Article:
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The below picture is of a branch I wired in Japan. It was actually the first piece of material i was allowed to place wire on.

When I first arrived at Taisho-en my duties were watering, sweeping/ cleaning and preparing hot water for the days tea. I did this for a few days as well as helping move the odd tree or other general task around the nursery. I also watched a lot. I watched people styling, pruning and working on a range of different tasks. I was actually enjoying the whole process even though i hadn’t really touched a bonsai yet.

One day Oyakata (Mr. Urushibata) brought me a branch that had just been cut off a white pine that was undergoing a re-styling and instructed me to ‘do wiring’. I was given a small space in the studio and was given some aluminium wire. I proceeded to wire that branch as well as i could. At the time it was the most advanced branch i had ever wired. Previously i had only seen pine ramification like that in books. Looking back at it now all i can see is errors in my wiring but at the time i was pretty happy with the result.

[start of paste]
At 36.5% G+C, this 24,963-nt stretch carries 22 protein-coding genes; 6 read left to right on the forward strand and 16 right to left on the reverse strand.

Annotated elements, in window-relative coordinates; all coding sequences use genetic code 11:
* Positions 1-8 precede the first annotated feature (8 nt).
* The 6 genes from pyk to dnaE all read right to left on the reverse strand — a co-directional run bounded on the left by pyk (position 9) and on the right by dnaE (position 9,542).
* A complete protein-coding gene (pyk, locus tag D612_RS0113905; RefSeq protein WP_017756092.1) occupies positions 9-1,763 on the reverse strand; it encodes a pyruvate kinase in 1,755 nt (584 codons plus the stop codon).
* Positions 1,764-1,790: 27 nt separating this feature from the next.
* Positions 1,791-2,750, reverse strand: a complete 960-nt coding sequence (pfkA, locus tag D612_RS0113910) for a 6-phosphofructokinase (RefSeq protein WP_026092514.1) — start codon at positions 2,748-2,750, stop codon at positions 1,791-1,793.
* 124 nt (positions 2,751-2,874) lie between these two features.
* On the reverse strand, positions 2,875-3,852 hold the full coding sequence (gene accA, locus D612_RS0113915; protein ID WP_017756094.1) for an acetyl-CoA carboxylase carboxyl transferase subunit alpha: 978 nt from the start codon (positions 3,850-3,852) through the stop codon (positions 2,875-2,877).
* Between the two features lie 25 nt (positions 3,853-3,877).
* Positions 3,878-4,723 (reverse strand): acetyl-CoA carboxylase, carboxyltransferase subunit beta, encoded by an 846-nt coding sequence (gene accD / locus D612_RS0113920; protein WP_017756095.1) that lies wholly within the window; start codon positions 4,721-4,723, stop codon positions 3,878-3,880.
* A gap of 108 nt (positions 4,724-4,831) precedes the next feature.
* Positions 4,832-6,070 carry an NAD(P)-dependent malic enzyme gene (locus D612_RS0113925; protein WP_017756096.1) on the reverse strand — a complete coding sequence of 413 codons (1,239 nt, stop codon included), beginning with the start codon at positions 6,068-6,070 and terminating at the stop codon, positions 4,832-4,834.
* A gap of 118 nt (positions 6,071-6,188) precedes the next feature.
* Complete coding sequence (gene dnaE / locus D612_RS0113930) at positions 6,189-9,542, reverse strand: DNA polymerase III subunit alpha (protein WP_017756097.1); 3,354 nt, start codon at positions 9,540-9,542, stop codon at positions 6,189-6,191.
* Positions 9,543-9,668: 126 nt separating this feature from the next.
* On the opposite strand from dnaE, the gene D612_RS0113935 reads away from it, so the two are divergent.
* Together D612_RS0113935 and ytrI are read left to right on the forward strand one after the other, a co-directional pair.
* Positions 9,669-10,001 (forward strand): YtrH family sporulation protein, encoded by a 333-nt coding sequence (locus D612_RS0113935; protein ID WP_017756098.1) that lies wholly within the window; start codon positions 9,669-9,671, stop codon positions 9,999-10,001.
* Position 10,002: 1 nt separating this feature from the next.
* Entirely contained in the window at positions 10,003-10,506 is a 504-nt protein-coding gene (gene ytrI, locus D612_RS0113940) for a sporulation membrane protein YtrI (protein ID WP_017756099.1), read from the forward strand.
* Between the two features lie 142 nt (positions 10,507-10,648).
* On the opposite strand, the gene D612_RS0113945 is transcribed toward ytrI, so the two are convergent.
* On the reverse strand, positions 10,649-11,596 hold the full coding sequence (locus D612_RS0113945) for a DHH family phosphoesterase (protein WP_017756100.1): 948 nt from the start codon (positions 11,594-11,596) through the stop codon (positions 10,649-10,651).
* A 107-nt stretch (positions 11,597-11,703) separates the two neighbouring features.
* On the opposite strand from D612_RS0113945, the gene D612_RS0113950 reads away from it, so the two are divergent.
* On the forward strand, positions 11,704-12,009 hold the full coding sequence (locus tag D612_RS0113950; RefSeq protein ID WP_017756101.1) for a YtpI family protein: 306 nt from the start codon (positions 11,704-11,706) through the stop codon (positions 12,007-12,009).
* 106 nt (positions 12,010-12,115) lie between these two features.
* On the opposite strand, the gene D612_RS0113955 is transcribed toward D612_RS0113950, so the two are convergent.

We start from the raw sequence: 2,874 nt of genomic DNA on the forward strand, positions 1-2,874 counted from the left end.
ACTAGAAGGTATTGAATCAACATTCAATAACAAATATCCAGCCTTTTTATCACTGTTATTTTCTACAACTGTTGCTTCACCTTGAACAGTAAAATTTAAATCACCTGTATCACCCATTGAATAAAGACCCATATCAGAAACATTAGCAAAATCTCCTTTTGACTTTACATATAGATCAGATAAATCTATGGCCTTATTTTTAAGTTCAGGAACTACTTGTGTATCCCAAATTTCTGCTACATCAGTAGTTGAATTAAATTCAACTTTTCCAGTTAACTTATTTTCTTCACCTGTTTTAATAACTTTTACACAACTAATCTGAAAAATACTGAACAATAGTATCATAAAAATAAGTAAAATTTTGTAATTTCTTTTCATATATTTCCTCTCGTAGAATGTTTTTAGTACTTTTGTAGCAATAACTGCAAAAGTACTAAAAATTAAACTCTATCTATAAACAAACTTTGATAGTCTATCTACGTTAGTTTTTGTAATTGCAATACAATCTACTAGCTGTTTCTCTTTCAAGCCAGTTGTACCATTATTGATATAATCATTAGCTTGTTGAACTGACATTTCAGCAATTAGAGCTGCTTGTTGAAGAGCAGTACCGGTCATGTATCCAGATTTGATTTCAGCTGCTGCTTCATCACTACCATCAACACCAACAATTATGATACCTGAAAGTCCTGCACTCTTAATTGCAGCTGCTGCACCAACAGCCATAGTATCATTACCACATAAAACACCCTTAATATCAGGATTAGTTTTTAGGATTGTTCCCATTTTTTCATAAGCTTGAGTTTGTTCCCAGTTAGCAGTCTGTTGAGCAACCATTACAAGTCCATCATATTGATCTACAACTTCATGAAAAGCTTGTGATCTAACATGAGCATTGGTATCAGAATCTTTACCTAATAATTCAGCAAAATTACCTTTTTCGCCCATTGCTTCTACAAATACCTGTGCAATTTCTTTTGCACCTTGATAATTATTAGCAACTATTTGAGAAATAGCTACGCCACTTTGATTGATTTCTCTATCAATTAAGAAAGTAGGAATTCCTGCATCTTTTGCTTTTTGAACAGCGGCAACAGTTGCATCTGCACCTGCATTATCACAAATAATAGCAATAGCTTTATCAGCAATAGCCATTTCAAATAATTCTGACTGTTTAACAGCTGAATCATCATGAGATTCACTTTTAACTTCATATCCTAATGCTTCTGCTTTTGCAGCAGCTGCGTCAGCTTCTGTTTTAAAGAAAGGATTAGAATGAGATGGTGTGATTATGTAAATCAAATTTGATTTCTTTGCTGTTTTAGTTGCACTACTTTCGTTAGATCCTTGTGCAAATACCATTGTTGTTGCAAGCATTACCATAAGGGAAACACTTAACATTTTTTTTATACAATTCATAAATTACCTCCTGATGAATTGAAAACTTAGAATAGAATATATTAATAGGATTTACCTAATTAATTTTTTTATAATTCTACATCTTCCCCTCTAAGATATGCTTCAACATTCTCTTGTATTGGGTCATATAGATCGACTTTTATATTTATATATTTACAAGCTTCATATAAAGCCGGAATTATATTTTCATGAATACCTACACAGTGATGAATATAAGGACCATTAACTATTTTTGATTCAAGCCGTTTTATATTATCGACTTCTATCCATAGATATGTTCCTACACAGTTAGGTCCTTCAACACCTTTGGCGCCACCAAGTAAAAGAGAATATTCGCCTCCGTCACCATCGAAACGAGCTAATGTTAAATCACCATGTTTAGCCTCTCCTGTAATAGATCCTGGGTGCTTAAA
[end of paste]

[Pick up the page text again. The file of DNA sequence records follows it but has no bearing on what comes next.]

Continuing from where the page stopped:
Oyakata was a little surprised.  He seemed pleased with what I had achieved, although he said i had wired the branch too flatly. He then proceeded to adjust my work and explained how important volume within a branch was. I learnt a lot from that one cut off branch.

The first branch i was allowed to wire.

I passed my first test and that afternoon i was given my first tree to wire. A small Ezo spruce. It was a tree that was hidden up the back of the nursery. It didn’t look like much to start with but i was excited.

The Ezo Spruce before the work.

The apex was pruned out and a lower branch was wrapped in cloth (we couldn’t find rafia) with the intention of bringing it up to form a new crown.

The Ezo Spruce after the work

The tree was wired to the tips and I positioned all the branches and foliage. I then showed the results to Oyakata.

He again adjusted my work and explained why he was doing so. This was how my learning was to progress through out my stay. I would work on a tree without much help and then Oyakata would adjust my work and explain why. I learnt a lot over the course of my stay and every new tree I worked on had less and less adjustments made by Mr. Urushibata. Sometimes he would lower a branch a little or adjust some foliage, sometimes he would cut off some branches and sometimes he would make me cut off wire and re-apply it. Some trees had a lot of adjustments made others had none.

This process of working taught me a huge amount and I am very grateful that I was able to do it.

The Spruce and branch above were the beginnings of a very steep learning curve. I look back at them now and see a few things that I would do differently now as I am sure i will do when looking back at my current collecting sometime in the future. Although i may not be on as steep a learning curve as i was on my first visit, i am constantly learning from those around me and from my observations of my own bonsai. Hopefully i can spend some more time at taisho-en in the future and continue to improve.

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